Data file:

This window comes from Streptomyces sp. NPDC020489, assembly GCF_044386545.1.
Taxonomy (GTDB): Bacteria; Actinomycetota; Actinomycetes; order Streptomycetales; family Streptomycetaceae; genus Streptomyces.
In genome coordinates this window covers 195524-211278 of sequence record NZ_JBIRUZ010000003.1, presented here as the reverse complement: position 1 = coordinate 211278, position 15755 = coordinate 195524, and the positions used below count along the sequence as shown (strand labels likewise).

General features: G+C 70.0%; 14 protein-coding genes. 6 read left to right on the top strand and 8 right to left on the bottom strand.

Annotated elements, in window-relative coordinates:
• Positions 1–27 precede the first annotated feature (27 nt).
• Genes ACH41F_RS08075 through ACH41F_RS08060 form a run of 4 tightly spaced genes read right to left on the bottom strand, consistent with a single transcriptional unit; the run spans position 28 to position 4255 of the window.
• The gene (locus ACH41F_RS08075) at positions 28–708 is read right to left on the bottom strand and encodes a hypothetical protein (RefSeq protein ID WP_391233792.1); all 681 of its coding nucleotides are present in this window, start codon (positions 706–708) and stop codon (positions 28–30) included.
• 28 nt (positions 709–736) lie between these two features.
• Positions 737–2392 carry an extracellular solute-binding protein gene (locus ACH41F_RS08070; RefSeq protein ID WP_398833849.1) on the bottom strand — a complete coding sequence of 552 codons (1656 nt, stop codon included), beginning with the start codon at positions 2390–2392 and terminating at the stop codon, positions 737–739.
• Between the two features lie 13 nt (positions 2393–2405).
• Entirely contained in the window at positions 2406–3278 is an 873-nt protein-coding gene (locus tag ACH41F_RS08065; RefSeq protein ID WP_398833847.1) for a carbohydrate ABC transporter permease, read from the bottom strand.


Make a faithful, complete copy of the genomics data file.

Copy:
This window comes from Streptomyces sp. NPDC020489, assembly GCF_044386545.1.
Taxonomy (GTDB): Bacteria; Actinomycetota; Actinomycetes; order Streptomycetales; family Streptomycetaceae; genus Streptomyces.
In genome coordinates this window covers 195524-211278 of sequence record NZ_JBIRUZ010000003.1, presented here as the reverse complement: position 1 = coordinate 211278, position 15755 = coordinate 195524, and the positions used below count along the sequence as shown (strand labels likewise).

General features: G+C 70.0%; 14 protein-coding genes. 6 read left to right on the top strand and 8 right to left on the bottom strand.

Annotated elements, in window-relative coordinates:
• Positions 1–27 precede the first annotated feature (27 nt).
• Genes ACH41F_RS08075 through ACH41F_RS08060 form a run of 4 tightly spaced genes read right to left on the bottom strand, consistent with a single transcriptional unit; the run spans position 28 to position 4255 of the window.
• The gene (locus ACH41F_RS08075) at positions 28–708 is read right to left on the bottom strand and encodes a hypothetical protein (RefSeq protein ID WP_391233792.1); all 681 of its coding nucleotides are present in this window, start codon (positions 706–708) and stop codon (positions 28–30) included.
• 28 nt (positions 709–736) lie between these two features.
• Positions 737–2392 carry an extracellular solute-binding protein gene (locus ACH41F_RS08070; RefSeq protein ID WP_398833849.1) on the bottom strand — a complete coding sequence of 552 codons (1656 nt, stop codon included), beginning with the start codon at positions 2390–2392 and terminating at the stop codon, positions 737–739.
• Between the two features lie 13 nt (positions 2393–2405).
• Entirely contained in the window at positions 2406–3278 is an 873-nt protein-coding gene (locus tag ACH41F_RS08065; RefSeq protein ID WP_398833847.1) for a carbohydrate ABC transporter permease, read from the bottom strand.